We already know that consumers are willing to sit through ads at home for live sports. It’s one of the only instances in which they will. However, eventually that, too, will stop unless advertising during live sports becomes as good as it is during the SuperBowl, in which brands reward fans with memorable creative that is often as good or better than the game itself.

But consumers have now moved to smartphones, and spend most of their time there. Not every day is the SuperBowl.

So the best way to make consumers watch ads is to reward or incentivize them, and that’s another thing advertisers are trying, especially with in-app advertising. Rewards-based ads are ads that allow a consumer to get a benefit from seeing or from interacting with an ad. Brands have used them to reward consumers with coupons and discounts.

But why just require users of an app on their smartphones just to watch a video? For brand recognition, we think it’s important that they interact with the brand. And At ZINC, we have a way.

 

GDPR Will Bring Fundamentally Better Advertising

If you live in Europe, you already know about the General Data Protection Regulation (GDPR), a new regulation of consumer data that takes effect in May 2018. Its objective is to return control of data to the individual consumer, and it strikes fear into the hearts of businesses, especially marketers. Even if you are not in the EU, you are likely to be affected, as you cannot always tell when you are targeting a European consumer in a programmatic buy. From Wikipedia:

The implementation of the EU GDPR will require comprehensive changes to business practices for companies that had not implemented a comparable level of privacy before the regulation entered into force (especially non-European companies handling EU personal data).

There is already a lack of privacy experts and knowledge as of today and new requirements might worsen the situation. Therefore education in data protection and privacy will be a critical factor for the success of the GDPR.

The European Commission and DPAs have to provide sufficient resources and power to enforce the implementation and a unique level of data protection has to be agreed upon by all European DPAs since a different interpretation of the regulation might still lead to different levels of privacy.

We’ve written about this before, but now we have a more optimistic take on it for marketers. We think that its implementation, once the kinks are ironed out, will allow not only for greater consumer privacy, but for more effective ad spend. Several companies are already trying to bridge the gap between consumers and advertisers with personal data solutions. In these solutions, the data stays with the consumer, who can then decide to share it with marketers who are relevant to her needs. It will truly lead to what Seth Godin called “permission-based marketing” a decade ago:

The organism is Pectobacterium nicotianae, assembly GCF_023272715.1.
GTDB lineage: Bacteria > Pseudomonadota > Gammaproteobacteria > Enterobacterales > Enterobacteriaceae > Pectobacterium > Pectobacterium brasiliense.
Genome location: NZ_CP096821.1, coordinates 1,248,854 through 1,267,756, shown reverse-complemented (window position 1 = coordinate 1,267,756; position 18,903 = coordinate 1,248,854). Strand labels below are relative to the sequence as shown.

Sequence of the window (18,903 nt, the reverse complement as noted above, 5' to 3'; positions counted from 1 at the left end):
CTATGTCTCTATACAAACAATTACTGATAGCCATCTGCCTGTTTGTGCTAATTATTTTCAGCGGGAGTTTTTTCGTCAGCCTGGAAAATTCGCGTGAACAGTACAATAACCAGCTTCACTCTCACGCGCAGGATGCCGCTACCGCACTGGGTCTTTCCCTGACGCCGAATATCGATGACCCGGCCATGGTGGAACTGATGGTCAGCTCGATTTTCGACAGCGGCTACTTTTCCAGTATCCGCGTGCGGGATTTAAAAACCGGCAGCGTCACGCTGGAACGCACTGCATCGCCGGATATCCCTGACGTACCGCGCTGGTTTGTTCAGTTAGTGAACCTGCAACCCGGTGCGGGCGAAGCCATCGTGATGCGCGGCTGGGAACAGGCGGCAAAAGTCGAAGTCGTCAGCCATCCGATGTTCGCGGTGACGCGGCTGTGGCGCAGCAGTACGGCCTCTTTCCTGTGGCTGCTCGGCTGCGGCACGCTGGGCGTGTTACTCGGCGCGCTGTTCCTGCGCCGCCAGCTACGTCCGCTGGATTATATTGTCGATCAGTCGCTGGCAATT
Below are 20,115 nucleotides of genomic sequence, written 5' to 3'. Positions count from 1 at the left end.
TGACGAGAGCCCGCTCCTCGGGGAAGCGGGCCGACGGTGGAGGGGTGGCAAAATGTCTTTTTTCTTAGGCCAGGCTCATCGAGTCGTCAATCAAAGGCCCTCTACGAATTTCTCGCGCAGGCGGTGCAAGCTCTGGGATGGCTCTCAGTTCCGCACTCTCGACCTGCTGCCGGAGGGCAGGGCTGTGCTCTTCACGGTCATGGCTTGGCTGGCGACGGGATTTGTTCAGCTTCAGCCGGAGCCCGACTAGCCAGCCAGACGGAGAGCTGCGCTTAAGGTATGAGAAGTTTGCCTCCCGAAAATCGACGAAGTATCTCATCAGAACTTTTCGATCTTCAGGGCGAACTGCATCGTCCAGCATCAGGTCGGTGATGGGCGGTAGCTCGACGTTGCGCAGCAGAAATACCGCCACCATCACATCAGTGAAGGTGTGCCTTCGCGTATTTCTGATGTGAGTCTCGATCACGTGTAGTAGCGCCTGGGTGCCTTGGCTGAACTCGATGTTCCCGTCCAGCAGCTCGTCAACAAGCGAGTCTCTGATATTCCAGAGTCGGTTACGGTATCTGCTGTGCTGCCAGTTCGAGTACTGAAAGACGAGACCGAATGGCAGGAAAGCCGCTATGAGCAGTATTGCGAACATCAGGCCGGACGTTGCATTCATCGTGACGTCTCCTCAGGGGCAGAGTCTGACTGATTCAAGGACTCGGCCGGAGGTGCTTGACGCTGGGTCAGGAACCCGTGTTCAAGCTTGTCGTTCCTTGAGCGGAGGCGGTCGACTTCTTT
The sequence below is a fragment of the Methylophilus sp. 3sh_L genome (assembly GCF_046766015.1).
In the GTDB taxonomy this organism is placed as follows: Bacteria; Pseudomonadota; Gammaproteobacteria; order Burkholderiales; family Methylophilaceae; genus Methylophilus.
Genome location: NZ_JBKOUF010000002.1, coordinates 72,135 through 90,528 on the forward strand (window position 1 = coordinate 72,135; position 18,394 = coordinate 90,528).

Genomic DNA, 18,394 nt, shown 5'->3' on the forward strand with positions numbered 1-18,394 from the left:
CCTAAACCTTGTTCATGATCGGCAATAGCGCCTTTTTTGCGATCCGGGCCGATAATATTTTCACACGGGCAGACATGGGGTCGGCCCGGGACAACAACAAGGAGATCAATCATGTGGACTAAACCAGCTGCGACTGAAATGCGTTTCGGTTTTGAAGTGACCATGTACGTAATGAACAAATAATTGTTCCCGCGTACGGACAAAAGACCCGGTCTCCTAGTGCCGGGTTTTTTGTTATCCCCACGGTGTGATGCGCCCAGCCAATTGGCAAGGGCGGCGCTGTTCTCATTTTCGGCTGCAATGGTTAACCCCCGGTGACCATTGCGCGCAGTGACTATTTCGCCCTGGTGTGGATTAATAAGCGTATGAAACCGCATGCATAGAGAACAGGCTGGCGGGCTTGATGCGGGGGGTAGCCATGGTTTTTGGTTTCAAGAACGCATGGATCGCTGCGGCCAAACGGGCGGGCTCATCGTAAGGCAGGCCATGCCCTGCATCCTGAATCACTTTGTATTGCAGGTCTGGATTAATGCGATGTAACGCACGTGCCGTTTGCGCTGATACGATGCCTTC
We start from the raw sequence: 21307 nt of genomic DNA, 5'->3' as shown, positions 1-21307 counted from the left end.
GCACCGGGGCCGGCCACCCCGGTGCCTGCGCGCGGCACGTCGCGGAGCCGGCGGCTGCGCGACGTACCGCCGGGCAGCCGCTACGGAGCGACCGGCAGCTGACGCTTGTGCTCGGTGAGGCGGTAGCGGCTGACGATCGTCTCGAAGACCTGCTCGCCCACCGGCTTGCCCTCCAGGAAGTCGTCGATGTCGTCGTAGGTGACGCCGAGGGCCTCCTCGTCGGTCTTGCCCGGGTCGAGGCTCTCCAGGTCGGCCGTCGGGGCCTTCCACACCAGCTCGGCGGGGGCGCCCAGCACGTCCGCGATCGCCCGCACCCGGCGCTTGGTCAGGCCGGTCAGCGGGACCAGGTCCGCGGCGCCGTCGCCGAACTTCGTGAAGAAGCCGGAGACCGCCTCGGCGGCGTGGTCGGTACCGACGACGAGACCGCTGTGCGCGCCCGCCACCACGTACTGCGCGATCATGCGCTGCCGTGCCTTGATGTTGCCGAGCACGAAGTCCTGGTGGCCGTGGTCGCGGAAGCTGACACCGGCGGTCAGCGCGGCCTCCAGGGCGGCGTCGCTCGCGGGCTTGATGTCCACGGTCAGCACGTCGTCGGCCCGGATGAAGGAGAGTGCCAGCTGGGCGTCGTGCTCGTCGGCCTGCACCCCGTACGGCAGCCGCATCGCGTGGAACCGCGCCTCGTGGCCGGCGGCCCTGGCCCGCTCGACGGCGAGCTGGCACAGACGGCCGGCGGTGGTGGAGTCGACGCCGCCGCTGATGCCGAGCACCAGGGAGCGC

Permission marketing is the privilege (not the right) of delivering anticipated, personal and relevant messages to people who actually want to get them.

It recognizes the new power of the best consumers to ignore marketing. It realizes that treating people with respect is the best way to earn their attention.

Pay attention is a key phrase here, because permission marketers understand that when someone chooses to pay attention they are actually paying you with something precious. And there’s no way they can get their attention back if they change their mind. Attention becomes an important asset, something to be valued, not wasted.

Real permission is different from presumed or legalistic permission. Just because you somehow get my email address doesn’t mean you have permission. Just because I don’t complain doesn’t mean you have permission. Just because it’s in the fine print of your privacy policy doesn’t mean it’s permission either.

Real permission works like this: if you stop showing up, people complain, they ask where you went.

Our company tagline is “fundamentally better advertising.” We try for this in every product we develop.

We’ll be writing more about personal data control solutions and brand advertising in the coming weeks. This is the most important thing to happen to advertising since the internet.

The Future of Advertising

Advertising was born as a way to introduce consumers to new products. It was placed in a mass medium through which consumers got both information and product knowledge. Because consumers had to go to a store to buy, advertising was often separated from the buying experience by hours, days, weeks. The goal of traditional advertising was to keep the name of the product in the mind of a consumer until that consumer was ready to buy. That was called branding.

However, today information about products is everywhere, especially on e-commerce sites like Amazon. You may want to ask whether we even need advertising in a world so full of product information.